Natural Disasters New York's Triangle Shirtwaist Fire Part 1

About the Triangle Shirtwaist Company fire in New York City, account of the disasters, death, and destruction.



The sounds of bustling people and street traffic echoed through Manhattan's concrete canyons. It was Saturday afternoon, almost quitting time at the Triangle Shirtwaist Company. Scraps of material overflowed trash bins and cluttered the floors of the eighth- and ninth-story lofts jammed with row after row of sewing machines and perspiring young women.

Suddenly, on the eighth floor, a smoldering fire in a bin of fabric waste erupted into an angry red blaze. Before anyone could reach the bucket and the water barrel, hungry flames were leaping to stacks of material piled high on the cutting tables. In minutes the fire had appeased its monstrous appetite.

When: Saturday, Mar. 25, 1911, at 4:45 P. M.

Where: The 10-story Asch Building on the corner of Washington Place and Greene Street in New York City.

The Loss: A total of 145 lives and the top three floors of the Asch Building. Damage estimated in excess of $500,000.

The Disaster: Clotilda Terdanova reported for work Saturday morning as she did every other day of the week. That morning, however, her heart was light and she was smiling. In less than a week she would leave the Triangle Shirtwaist Company forever. She was in love and would soon be a June bride.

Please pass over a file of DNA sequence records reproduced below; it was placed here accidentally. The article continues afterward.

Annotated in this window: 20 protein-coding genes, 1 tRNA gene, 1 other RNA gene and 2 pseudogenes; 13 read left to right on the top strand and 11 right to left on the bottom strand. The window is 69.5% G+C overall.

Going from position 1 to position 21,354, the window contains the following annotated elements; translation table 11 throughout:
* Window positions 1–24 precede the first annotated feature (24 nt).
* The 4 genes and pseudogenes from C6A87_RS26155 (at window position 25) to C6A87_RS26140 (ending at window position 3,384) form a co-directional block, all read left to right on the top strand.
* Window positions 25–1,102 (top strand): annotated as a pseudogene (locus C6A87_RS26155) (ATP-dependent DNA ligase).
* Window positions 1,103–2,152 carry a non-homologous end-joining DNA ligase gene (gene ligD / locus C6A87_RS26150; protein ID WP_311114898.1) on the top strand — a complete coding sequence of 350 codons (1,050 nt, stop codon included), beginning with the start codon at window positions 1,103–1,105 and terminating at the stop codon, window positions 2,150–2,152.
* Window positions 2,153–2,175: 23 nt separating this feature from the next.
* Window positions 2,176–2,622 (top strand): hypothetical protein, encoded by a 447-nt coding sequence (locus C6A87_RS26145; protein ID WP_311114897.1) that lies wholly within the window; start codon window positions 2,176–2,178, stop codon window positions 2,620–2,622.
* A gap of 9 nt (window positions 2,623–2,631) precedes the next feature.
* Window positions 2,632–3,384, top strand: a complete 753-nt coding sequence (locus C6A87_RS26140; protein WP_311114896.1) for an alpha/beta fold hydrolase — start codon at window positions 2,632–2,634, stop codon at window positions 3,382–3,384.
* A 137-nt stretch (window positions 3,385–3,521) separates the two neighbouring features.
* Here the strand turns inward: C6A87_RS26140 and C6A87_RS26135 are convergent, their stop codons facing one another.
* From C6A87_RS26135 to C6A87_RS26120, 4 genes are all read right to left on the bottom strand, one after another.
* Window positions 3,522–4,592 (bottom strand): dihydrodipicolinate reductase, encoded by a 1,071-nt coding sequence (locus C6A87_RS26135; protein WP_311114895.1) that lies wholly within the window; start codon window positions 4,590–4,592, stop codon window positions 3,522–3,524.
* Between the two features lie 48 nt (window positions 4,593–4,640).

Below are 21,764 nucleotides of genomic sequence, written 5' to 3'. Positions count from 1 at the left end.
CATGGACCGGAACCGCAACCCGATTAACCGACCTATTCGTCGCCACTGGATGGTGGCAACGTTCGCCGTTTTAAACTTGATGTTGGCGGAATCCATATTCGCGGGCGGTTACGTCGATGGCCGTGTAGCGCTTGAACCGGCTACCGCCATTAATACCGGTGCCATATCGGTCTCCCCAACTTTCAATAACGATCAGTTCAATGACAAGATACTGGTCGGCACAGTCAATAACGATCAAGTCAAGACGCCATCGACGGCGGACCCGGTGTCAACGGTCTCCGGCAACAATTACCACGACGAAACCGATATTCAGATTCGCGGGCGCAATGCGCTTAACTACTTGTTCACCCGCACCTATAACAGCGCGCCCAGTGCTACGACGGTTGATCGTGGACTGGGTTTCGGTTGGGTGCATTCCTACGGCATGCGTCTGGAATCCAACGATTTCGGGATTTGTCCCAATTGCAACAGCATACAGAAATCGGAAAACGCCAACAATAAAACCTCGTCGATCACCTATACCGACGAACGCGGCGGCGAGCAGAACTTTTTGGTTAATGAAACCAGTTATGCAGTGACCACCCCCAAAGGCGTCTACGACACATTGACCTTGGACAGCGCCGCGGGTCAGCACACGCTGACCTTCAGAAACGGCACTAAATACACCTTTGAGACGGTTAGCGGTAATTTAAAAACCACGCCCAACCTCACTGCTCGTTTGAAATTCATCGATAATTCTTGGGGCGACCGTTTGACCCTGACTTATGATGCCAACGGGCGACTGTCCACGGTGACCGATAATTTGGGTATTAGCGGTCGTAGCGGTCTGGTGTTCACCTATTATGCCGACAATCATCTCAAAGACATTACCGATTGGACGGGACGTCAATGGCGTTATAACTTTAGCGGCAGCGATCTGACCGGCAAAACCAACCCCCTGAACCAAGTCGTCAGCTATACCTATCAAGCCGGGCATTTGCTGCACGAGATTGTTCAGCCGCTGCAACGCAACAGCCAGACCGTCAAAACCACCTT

At the "start work" bell, hundreds of teenage girls changed into expressionless automatons, as mechanical as the machines they operated. As the day wore on, back, shoulder, and neck muscles demanded relief from the hours spent in an uncomfortable sedentary position. Finally, the long work day drew to a close.

Upon this signal, stoic faces relaxed. Bodies squirmed in their confined positions, anticipating a turn in the cramped washrooms. Scraps of material were everywhere, turning the floor into a many-hued carpet. It was in this warm, humid atmosphere full of tired girls that a bin of waste fabric burst into flame. A frightened young voice screamed, "Fire!" Everyone was suddenly of one mind--get out quickly.

For far too many, escape was impossible. The only passageway to the outer hall had to be negotiated single file. Once in the main hallway, the workers stampeded toward the elevators. Only one was in operation--its capacity, 12 passengers. The first dozen into the lift were the lucky ones. Those left--now breathing acrid smoke and desperate to escape the increasing heat--could not wait for the elevator's return.

This mass of humanity pushed and shoved toward the stairways that led to Greene Street and Washington Place. Locked doors had to give way before the battering ram of bodies. Down 33-in.-wide stairwells they tumbled, their terrified voices swelling in volume. At street level, the doors opened inward. There people piled on top of people.

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